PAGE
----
SANTA CLARA, Calif. — Jim Harbaugh is doing what he must do. He shouldn’t apologize, and he is not apologizing. The 49ers coach is paid to win football games. The NFL is the country’s largest sports business entity. It is brutal commerce with cheerleaders and slow-motion replay.
Wednesday, that commerce included the official naming of Colin Kaepernick as the 49ers’ starting quarterback for Sunday’s game in St. Louis and probably beyond. Kaepernick replaces previous starter Alex Smith, who on Nov. 11 left the first half of a game at Candlestick Park when he said his vision was blurry. He was diagnosed with a concussion.
Since that moment, Smith has not taken a competitive snap, even though he was cleared by doctors to play last Sunday in New Orleans. Kaepernick has started the last two weeks for the 49ers and won both times, showing some moxie and skill. Harbaugh, however, has mostly danced around the issue of whether this makes Kaepernick or Smith the “real” starter moving ahead.
“Both have earned it,” Harbaugh said again of the job Wednesday before announcing: “Colin has the hot hand. We’ll go with Colin.”
In truth, it is more than “a hot hand.” If anything, Harbaugh was bending over backward in being diplomatic to Smith. Anyone with a half-educated football eye can see that Kaepernick is bigger and faster than Smith, with a stronger throwing arm. The 49ers can win with either quarterback, but Kaepernick might make three or four plays a week that Smith can’t. Giving Kaepernick the nod is clearly the right call for this week in pure football terms and in commerce terms.
But the choice Harbaugh made is still dangerous and fraught with risk. For a couple reasons. One is less perilous than the other.
Any time a coach decides to bench a veteran player who is popular in the locker room — and Smith was elected the 49ers’ offensive captain by his teammates — there is the chance that roster chemistry will be discombobulated.
Smith likely won’t be fomenting that discombobulation. He is a professional who has been through worse than this. In the NFL, lots of unfair things happen. Smith understands that being disgruntled will get him nowhere, either this season or with a future employer. But if 49ers veterans believe that Smith has been treated shabbily, it could create attitudinal issues — especially if they start fretting about whether they might lose their own starting jobs through injury, an unwritten no-no in pro sports.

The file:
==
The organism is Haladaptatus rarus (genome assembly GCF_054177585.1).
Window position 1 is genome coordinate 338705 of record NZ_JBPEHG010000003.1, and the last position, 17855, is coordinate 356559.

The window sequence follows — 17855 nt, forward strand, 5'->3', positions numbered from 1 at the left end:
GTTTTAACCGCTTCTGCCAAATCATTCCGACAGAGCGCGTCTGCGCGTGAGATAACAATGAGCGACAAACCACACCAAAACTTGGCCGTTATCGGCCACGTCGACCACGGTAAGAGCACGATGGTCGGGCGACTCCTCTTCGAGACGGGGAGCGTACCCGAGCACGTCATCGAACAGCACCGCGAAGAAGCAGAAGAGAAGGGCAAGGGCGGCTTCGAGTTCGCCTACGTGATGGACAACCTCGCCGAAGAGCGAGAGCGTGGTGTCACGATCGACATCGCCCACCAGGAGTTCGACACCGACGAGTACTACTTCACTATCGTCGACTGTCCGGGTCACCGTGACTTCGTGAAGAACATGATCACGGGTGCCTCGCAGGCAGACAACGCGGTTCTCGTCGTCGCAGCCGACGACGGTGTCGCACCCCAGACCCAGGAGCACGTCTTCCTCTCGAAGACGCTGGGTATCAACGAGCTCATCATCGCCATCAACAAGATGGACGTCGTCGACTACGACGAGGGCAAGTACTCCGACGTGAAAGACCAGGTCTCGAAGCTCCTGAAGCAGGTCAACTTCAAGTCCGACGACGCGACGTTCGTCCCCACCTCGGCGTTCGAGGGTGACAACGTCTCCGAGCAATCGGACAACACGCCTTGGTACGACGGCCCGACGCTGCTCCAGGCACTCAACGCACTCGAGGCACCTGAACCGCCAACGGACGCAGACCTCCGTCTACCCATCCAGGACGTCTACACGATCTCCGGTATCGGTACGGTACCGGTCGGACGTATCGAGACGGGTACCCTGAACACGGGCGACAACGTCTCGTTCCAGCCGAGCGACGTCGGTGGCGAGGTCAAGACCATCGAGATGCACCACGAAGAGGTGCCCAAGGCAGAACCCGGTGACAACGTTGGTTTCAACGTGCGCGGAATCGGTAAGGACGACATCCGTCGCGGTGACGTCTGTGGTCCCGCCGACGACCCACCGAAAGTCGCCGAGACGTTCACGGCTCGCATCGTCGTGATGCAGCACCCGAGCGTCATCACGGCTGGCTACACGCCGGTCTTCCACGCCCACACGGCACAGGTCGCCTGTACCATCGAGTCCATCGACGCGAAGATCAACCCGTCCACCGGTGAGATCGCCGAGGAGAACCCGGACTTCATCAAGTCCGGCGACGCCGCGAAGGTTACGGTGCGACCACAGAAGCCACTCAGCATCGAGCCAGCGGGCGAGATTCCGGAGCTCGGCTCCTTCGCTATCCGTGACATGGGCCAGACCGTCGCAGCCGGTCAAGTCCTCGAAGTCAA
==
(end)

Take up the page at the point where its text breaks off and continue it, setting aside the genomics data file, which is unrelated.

The initial player reaction to Kaepernick’s promotion was as you would expect: Praise for both him and Smith, focus on the task at hand.
“Alex is a great player, a great person,” said offensive lineman Alex Boone when asked how he thought Smith (who was not available for comment) would react to the move. “He’s a team-team-team guy.”
“I’m not surprised by anything,” said wide receiver Michael Crabtree when asked about the quarterback decision. “I don’t worry about that. I just worry about my job. I’m trying to play my position.”
In the end, that part will take care of itself. Kaepernick will play and the 49ers will either win or lose. The team mindset is all internal stuff that Harbaugh is — let’s say it again — paid to handle. His record shows he will and he can. It’s not your usual path to the Super Bowl when you make a late-season quarterback switch from one of the league’s top passers (as Smith is, according to statistics) to a relatively untested second-year man. But Harbaugh has been unconventionally successful all along.
The other and more serious danger of Harbaugh’s decision is far more troublesome because it involves future player safety. Given the way Smith’s concussion story line played out, shouldn’t there be a concern that other 49ers will be reluctant to self-report their own woozy heads?
“That would be something to worry about,” Harbaugh acknowledged. “I would never want that message to be sent to our players.”
The problem is, the message already has been sent, intentionally or unintentionally.
The blow that led to Smith’s concussion Nov. 11 occurred early in a drive that led to a touchdown. He stayed in the game, called and executed plays while completing three more throws, including the scoring pass to Crabtree. Only then did Smith come off the field and tell trainers he felt strange. If he had not said so and had gutted out the rest of the afternoon, would he still be the starter?
The implication is yes, if you believe Harbaugh’s contention that Smith is still a starting quarterback. Why would he have come out of the game that day if he had not reported any symptoms? The 49ers are very involved in NFL concussion protocol, with team owner Dr. John York serving as chairman of the NFL Committee on Health and Safety. The fallout of Smith’s situation should prompt some interesting discussion.
“I think if you truly had a concussion,” said Boone, the offensive lineman, “you are going to report it.”
“I think you have to be smart enough about it and worry about your own health,” fullback Bruce Miller said.
Harbaugh’s feelings about all of this are pretty transparent, even if he tries to hide them. He thinks people are making too big a deal about the quarterback folderol. And he’s right. The 49ers are still a defensive-based team and offensively will continue to rise and fall mostly on the shoulders of running back Frank Gore.
Yet forever and always in the NFL, quarterback decisions do matter. If the 49ers don’t win it all this season, Harbaugh will be second-guessed, no matter what. That’s football. More important is that everyone remains clearheaded about it. In every way.